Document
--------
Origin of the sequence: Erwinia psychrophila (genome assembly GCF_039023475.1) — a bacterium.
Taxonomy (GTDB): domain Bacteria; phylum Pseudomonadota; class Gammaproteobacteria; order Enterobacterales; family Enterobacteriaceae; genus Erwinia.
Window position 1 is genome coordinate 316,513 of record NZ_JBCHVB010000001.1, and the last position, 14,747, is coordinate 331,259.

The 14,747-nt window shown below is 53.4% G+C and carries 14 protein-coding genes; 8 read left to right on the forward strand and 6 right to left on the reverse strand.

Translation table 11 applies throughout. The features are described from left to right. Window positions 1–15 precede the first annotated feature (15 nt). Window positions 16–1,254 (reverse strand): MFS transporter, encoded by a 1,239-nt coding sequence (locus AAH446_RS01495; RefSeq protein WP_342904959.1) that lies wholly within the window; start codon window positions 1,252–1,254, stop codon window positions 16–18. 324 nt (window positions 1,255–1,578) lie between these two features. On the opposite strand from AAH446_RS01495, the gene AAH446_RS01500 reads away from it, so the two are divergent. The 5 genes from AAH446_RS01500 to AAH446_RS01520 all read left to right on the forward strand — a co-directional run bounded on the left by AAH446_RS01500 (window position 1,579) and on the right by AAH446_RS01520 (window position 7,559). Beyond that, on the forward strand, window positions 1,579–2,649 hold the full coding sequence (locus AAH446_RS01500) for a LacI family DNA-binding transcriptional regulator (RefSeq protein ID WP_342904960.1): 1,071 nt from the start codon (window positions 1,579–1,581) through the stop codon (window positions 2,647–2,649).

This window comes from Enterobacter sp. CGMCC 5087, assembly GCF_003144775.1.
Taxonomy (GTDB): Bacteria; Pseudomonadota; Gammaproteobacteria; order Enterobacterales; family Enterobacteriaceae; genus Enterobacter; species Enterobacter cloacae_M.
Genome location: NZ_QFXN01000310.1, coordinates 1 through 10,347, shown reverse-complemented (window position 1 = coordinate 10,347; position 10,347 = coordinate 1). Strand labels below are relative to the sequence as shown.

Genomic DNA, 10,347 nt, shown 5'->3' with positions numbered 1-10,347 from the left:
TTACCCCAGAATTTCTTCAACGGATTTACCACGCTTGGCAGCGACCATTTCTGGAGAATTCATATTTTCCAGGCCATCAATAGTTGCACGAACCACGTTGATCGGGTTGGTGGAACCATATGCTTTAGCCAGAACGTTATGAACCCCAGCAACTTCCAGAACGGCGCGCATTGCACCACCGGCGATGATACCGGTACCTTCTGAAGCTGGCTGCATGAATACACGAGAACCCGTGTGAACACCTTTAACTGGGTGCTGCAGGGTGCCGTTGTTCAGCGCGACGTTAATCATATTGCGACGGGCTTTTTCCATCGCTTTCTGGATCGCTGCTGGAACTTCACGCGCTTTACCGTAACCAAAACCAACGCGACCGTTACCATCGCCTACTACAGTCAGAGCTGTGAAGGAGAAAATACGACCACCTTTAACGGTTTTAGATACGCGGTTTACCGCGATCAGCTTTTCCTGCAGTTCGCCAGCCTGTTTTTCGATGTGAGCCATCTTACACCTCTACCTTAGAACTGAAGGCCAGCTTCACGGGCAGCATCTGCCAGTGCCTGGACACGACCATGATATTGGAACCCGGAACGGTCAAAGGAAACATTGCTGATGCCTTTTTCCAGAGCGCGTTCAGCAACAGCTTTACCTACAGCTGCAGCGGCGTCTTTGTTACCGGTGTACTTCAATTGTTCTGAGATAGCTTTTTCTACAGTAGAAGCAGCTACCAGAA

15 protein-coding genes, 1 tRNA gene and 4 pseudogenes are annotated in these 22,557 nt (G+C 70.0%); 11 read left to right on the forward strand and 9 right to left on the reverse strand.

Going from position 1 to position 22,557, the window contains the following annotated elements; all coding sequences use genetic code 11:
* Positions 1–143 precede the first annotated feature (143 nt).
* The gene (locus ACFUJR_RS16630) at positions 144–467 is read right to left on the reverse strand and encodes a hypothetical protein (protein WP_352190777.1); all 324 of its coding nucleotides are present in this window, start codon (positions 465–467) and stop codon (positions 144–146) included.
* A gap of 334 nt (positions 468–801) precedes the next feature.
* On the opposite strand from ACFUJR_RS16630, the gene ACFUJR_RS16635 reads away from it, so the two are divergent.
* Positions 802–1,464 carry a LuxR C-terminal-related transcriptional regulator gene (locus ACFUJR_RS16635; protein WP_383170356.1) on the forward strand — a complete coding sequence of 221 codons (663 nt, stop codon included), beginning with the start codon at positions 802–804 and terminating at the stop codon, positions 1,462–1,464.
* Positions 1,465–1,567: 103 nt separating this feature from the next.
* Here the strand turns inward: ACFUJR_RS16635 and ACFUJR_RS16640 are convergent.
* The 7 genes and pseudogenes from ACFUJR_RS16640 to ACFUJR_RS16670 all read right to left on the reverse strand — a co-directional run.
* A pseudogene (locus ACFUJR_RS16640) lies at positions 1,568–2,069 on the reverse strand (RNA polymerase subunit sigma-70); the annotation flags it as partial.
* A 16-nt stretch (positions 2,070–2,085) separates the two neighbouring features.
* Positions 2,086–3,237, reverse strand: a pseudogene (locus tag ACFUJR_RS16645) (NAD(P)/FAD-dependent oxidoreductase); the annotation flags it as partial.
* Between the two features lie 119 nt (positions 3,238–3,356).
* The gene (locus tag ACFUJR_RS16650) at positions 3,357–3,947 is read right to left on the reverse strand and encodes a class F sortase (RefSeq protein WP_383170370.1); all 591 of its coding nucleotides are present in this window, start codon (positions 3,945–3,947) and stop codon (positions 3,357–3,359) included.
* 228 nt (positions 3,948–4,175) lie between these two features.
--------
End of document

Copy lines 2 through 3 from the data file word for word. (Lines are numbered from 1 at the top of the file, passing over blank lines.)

Taxonomy (GTDB): domain Bacteria; phylum Pseudomonadota; class Gammaproteobacteria; order Enterobacterales; family Enterobacteriaceae; genus Erwinia.
Window position 1 is genome coordinate 316,513 of record NZ_JBCHVB010000001.1, and the last position, 14,747, is coordinate 331,259.